Narine Daneghyan talked to Alen Zamanyan

Programming engineer at Google Alen Zamanyan conducted lectures on machine learning for students of Tumo centers in Yerevan and Stepanakert a few days ago.

Itel.am talked with the Los Angeles-based web developer.

- Many web developers in Armenia dream to work at a top corporation like Google and Facebook. How did that happen in your case?

- Google contacted me when I was working at the University of California, which I graduated. I just completed my master’s course at that time. First, we had a phone interview, and then they invited me to the office for the second phase. Unfortunately, I didn’t pass. I found a different job, but a year and a half later Google invited me to the interview again, and that time they hired me.

- What qualities do top tech companies consider first when hiring?

- The most important thing is education, then work experience and participation in an influential project in the past. It’s good if the candidate has all three. I think the fact that corporations often hire people from the University of California also played a part in my case.

By the way, interviews of that kind are rather difficult, and you should take time to prepare for them and make a good impression. They also ask lots of technical questions.

- This isn’t your first visit to Armenia, but the first lecture for Tumo students. What are your impressions?

- I must say I wasn’t familiar with Tumo, but I heard about it. I came, I saw, and I was very inspired. It’s a unique place for working and learning. I didn’t expect the students to grasp the machine-learning or math-related theories so quickly.

I worked at Tumo Yerevan for five days and as long at Tumo Stepanakert. The interest towards my lectures was so great that even the materials I prepared beforehand turned out to be insufficient for five days. I had a blast of energy myself from the children’s enthusiasm.

I try to come to Armenia at least every 2 years. I plan to visit again and maybe give a lecture at Tumo centers in other cities of Armenia.

-In your view, is it more effective to work in a company and then only create your own startup or it would be worth taking the risk and start your own business from the very beginning?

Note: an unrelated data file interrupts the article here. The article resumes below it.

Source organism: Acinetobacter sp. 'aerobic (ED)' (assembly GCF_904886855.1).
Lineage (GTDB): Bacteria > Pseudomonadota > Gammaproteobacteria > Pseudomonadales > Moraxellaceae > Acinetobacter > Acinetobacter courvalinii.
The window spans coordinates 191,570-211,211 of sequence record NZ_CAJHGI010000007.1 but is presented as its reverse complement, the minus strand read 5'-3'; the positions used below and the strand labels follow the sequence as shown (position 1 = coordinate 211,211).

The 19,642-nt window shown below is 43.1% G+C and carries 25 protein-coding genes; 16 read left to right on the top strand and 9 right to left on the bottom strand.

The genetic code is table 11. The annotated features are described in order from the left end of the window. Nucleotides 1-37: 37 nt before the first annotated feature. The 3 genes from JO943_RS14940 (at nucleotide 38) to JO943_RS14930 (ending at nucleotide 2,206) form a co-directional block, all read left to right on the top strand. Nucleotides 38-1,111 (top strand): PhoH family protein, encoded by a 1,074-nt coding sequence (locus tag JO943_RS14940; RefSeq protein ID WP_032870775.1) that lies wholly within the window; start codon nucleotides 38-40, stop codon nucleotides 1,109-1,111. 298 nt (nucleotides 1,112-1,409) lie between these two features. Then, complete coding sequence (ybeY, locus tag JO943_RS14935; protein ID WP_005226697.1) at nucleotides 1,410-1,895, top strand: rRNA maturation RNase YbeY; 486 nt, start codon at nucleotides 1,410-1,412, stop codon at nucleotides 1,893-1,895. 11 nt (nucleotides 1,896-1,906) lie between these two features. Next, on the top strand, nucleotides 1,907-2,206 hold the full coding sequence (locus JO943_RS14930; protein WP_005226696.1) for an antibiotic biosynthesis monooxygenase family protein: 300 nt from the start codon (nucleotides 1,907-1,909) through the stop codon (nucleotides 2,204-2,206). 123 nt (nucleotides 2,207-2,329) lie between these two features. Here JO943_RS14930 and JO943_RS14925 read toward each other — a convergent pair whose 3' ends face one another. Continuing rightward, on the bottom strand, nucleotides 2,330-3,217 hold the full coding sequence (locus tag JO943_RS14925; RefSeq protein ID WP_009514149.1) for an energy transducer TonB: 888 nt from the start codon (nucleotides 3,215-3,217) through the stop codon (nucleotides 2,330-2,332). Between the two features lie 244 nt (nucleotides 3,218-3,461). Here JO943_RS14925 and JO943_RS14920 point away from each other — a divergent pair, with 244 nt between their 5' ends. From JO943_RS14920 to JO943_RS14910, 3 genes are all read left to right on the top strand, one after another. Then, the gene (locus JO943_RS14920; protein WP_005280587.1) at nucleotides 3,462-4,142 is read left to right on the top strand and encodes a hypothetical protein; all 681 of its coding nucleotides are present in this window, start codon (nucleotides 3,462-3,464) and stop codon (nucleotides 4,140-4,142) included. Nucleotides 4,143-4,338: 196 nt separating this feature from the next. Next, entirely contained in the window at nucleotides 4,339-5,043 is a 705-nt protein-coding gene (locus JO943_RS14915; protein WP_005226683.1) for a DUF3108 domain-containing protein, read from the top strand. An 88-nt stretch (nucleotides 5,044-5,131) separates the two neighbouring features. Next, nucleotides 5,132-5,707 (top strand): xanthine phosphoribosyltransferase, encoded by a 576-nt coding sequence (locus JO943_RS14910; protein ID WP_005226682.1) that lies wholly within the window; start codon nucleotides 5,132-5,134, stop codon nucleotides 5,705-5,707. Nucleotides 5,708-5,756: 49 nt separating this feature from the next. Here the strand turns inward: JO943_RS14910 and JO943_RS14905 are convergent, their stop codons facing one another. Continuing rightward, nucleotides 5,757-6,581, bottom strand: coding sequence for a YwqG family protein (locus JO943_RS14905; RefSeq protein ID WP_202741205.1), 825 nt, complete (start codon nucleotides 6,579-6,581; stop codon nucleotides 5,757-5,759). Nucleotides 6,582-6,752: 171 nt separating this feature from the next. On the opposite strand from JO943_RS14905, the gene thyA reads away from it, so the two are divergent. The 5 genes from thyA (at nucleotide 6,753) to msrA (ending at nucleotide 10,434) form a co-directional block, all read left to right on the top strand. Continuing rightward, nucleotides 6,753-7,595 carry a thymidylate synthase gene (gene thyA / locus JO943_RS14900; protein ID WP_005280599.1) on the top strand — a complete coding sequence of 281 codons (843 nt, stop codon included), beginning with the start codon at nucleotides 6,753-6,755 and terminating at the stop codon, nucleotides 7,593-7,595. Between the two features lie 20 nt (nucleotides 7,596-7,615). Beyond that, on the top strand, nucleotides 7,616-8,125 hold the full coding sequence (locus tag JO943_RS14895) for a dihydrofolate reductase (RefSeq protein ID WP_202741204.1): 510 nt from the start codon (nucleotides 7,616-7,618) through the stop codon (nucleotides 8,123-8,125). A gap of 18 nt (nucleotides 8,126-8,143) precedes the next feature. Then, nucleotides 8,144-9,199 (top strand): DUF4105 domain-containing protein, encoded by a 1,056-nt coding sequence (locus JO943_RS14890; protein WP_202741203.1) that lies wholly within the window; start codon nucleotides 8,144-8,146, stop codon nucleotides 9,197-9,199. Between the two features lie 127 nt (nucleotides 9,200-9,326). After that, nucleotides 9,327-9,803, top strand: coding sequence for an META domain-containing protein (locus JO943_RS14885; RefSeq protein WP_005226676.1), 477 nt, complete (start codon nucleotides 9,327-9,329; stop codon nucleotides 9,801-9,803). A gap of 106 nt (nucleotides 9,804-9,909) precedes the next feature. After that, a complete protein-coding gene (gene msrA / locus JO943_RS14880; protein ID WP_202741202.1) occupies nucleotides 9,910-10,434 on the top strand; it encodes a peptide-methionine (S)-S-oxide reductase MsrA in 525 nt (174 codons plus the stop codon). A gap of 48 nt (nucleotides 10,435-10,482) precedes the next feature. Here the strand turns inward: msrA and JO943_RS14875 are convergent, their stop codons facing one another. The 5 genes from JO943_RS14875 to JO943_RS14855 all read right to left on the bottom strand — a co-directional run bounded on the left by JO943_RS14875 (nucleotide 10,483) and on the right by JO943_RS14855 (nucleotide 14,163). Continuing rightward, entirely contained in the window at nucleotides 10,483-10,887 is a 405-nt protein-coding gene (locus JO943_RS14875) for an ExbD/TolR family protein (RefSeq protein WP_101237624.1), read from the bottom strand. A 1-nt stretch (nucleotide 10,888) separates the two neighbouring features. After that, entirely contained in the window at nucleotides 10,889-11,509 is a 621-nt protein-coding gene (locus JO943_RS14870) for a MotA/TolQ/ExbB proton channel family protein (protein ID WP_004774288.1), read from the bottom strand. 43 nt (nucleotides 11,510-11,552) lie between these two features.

-I think that every programmer wants to create something new. I am also committed to founding my own startup, though I have not yet reached that point.

Both ways are accepted, but creating a startup in the beginning is much easier, as the risks are lower and you have little to lose. You have a stable salary working in a corporation, so you have a lot more to lose. Working in a startup also means acquiring a lot of new knowledge and skills in a short period of time.  

You are limited to a narrow professional topic in a corporation, while you have to concentrate on several directions at the same time working in a small team of your startup, which allows developing more skills. So you learn more in a startup than in a corporation.

-How would you estimate the growth that the Armenian IT has registered during the last years?

-It is evident that Armenian IT has developed; nevertheless, there are still empty vacancies in the sector, so a lot of work is required to train professions. The unemployment rate is high in Armenia, though the unemployed citizens do not fill the vacancies available in IT sector.

There is a lot to do in Armenia, and each of you can highly contribute to the development of IT in the country. The whole society should take part in the rapid development of the Republic of Armenia. This will benefit both Armenia and every Armenian. For example, I came to Tumo to teach something new to the kids, while I learned a lot for myself as well.

This visit was in a way experimental for me. One of my priorities was establishing connections with professionals and representatives of new generation, involved in the sphere. I plan to move to Armenia further to be able to do business here, contributing to the development of Armenian IT at the same time.

I would advise all Armenian programmers to always choose difficult tasks to be unlike everyone else and have higher probability of reaching success.

Narine Daneghyan talked to Alen Zamanyan